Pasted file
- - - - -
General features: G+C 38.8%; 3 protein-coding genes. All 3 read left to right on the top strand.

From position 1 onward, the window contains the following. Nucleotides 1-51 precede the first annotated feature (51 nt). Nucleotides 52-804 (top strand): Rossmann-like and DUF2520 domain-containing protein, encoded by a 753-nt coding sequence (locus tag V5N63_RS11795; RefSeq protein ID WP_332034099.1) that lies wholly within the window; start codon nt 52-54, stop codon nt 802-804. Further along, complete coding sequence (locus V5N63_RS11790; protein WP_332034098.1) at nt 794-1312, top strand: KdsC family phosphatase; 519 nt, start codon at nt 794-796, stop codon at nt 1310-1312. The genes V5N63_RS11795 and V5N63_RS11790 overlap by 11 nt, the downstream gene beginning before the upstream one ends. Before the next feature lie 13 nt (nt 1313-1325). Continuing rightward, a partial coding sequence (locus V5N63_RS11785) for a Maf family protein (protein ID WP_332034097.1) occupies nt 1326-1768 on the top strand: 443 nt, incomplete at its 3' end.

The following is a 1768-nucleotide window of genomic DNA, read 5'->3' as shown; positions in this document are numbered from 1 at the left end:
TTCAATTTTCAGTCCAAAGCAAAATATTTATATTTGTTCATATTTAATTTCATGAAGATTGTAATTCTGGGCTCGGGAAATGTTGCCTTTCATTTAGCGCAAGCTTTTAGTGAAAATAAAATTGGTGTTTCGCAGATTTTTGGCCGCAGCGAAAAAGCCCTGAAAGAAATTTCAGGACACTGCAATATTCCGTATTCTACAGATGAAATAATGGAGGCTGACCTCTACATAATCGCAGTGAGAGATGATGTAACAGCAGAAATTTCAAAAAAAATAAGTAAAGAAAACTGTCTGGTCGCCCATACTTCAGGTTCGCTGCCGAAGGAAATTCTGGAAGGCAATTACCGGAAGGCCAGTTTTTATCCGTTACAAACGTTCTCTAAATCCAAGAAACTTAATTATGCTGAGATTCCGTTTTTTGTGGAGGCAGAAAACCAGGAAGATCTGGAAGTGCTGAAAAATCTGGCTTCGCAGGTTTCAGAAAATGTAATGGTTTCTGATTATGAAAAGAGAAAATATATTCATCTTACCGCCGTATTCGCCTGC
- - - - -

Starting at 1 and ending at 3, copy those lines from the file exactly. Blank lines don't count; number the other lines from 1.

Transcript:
General features: G+C 38.8%; 3 protein-coding genes. All 3 read left to right on the top strand.

From position 1 onward, the window contains the following. Nucleotides 1-51 precede the first annotated feature (51 nt). Nucleotides 52-804 (top strand): Rossmann-like and DUF2520 domain-containing protein, encoded by a 753-nt coding sequence (locus tag V5N63_RS11795; RefSeq protein ID WP_332034099.1) that lies wholly within the window; start codon nt 52-54, stop codon nt 802-804. Further along, complete coding sequence (locus V5N63_RS11790; protein WP_332034098.1) at nt 794-1312, top strand: KdsC family phosphatase; 519 nt, start codon at nt 794-796, stop codon at nt 1310-1312. The genes V5N63_RS11795 and V5N63_RS11790 overlap by 11 nt, the downstream gene beginning before the upstream one ends. Before the next feature lie 13 nt (nt 1313-1325). Continuing rightward, a partial coding sequence (locus V5N63_RS11785) for a Maf family protein (protein ID WP_332034097.1) occupies nt 1326-1768 on the top strand: 443 nt, incomplete at its 3' end.

The following is a 1768-nucleotide window of genomic DNA, read 5'->3' as shown; positions in this document are numbered from 1 at the left end: